Where the trial judge has refused to grant a motion for judgment notwithstanding the verdict, an appellate court examines all of the evidence--not just evidence which supports the non-movant's case--in the light most favorable to the party opposed to the motion. All credible evidence tending to support the non-movant's case and all favorable inferences reasonably drawn therefrom are accepted as true and redound to the benefit of the non-mover. If the facts and inferences so considered point so overwhelmingly in favor of the movant that reasonable men could not have arrived at a contrary verdict, the motion should be granted. On the other hand, if there is substantial evidence opposed to the motion, that is, evidence of such quality and weight that reasonable and fairminded men in the exercise of impartial judgment might reach different conclusions, the jury verdict should be allowed to stand and the motion denied, and, if it has been so denied, the court has no authority to reverse.
Two friends were riding in a car when they got into an accident. An animal darted in front of her vehicle. In an effort to avoid the animal, she lost control of the vehicle and struck a tree. The passenger was killed in the accident. The passenger's mother brought a personal injury action against the driver and her father, alleging that she was speeding, driving recklessly, and intoxicated. She further alleged that the father of the driver negligently entrusted the vehicle to his daughter while under the influence of an intoxicating liquor. The trial court found for the driver and on appeal and denied the mother's motion for judgment notwithstanding the verdict or for a new trial in appellant's personal injury action. On appeal, the appellate court affirmed.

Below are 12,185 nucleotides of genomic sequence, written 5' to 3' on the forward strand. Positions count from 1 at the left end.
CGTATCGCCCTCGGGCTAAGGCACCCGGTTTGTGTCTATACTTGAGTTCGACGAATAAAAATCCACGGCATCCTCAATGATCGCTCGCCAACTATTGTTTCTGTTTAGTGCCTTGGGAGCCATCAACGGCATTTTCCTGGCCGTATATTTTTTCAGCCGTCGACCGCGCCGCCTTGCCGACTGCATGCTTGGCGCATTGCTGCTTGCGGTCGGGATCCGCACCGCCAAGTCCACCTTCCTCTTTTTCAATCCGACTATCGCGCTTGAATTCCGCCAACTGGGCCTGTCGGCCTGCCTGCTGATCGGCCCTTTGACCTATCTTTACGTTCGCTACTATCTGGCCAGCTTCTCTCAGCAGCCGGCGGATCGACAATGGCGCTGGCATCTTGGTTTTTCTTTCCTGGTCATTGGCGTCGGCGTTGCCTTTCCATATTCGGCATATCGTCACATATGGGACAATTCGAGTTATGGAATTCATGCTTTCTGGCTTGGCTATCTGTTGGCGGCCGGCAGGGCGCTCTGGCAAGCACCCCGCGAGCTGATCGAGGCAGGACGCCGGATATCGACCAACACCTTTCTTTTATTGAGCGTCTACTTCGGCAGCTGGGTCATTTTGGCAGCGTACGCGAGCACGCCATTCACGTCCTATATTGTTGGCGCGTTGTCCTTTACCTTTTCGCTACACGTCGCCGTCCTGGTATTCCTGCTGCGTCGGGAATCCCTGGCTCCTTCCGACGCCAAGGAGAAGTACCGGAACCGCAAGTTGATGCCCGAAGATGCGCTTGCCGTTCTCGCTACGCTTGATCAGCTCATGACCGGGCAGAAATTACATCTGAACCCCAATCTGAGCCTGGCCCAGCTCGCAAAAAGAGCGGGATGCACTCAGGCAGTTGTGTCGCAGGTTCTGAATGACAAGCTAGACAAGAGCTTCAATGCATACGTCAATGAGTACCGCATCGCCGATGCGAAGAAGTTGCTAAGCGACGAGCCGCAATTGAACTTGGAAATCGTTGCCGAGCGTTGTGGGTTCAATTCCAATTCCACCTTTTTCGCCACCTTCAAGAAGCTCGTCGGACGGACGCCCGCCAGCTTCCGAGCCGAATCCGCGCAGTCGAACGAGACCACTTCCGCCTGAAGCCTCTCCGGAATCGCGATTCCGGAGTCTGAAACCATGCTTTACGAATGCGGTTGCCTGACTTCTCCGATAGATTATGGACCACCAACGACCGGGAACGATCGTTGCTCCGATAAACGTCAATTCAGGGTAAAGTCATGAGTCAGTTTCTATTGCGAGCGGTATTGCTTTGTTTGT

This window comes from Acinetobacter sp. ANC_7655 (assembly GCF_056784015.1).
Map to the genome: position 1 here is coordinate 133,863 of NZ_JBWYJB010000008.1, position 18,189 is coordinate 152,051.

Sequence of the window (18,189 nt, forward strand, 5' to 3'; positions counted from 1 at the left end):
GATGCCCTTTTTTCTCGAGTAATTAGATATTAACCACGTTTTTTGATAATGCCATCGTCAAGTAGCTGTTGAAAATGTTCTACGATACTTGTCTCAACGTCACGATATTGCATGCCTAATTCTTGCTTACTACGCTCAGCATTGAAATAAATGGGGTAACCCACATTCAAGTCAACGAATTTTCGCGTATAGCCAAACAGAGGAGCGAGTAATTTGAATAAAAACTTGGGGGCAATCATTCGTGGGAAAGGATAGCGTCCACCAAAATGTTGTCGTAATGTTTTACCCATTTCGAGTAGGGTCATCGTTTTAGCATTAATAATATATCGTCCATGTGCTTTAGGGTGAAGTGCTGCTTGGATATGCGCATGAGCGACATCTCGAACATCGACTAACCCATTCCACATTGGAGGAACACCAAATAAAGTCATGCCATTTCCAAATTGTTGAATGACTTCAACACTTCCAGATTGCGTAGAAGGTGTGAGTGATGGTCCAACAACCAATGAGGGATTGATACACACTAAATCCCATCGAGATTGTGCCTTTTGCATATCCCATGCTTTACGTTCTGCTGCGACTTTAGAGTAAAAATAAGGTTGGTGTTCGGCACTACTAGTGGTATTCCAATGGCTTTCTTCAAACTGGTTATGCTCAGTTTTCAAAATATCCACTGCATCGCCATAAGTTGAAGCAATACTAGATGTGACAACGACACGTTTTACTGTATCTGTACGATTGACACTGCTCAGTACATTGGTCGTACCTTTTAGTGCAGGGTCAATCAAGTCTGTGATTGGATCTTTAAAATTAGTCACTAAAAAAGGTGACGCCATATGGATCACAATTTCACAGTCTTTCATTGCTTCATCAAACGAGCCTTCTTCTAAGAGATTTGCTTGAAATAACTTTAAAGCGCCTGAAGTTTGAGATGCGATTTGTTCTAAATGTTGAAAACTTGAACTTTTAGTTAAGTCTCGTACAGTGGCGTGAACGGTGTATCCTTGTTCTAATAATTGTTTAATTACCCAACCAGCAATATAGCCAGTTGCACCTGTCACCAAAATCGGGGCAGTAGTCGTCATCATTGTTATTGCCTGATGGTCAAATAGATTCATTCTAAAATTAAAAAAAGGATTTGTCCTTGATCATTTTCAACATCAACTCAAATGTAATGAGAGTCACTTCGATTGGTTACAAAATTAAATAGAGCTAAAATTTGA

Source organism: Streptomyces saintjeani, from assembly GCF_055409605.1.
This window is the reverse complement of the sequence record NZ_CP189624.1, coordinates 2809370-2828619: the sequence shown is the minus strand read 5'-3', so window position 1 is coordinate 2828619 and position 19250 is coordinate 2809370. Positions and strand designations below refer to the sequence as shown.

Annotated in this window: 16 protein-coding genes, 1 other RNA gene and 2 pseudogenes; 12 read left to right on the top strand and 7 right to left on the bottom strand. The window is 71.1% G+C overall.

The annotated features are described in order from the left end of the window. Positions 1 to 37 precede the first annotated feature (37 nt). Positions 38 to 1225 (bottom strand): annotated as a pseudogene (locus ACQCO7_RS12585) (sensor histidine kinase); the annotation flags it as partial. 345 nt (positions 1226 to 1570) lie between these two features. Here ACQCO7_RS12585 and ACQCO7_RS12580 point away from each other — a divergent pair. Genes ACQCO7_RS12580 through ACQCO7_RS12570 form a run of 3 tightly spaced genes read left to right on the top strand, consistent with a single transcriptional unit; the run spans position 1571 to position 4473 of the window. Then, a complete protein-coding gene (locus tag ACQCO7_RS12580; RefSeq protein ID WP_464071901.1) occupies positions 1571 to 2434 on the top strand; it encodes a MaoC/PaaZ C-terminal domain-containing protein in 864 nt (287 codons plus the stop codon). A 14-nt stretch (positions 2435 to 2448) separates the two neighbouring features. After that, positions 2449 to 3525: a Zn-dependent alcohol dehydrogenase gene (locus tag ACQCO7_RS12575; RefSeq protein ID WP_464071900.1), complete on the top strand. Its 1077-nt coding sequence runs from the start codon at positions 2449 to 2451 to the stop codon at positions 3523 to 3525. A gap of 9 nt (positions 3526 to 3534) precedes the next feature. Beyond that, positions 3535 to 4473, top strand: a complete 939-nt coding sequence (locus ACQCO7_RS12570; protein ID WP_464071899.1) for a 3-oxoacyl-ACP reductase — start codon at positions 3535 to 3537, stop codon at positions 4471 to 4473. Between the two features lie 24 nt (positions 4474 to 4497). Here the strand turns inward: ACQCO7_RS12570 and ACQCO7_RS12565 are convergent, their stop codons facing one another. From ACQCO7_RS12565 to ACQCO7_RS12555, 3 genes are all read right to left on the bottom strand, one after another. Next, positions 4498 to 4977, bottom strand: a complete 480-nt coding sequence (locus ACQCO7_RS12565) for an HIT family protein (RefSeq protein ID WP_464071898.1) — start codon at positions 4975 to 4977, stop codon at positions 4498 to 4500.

Were the actions of the court proper?
The trial court did not err in denying appellant's motion for judgement notwithstanding the verdict. Because conflicting evidence was given as to what happened on the night of the accident, it was reasonable for the jury to believe appellee's testimony, that an animal darted in front of her vehicle, and when she swerved to avoid the animal, she lost control and the vehicle struck a tree. Because the jury finding was not contrary to the overwhelming weight of the evidence, the trial court did not err in denying appellant's motion for new trial.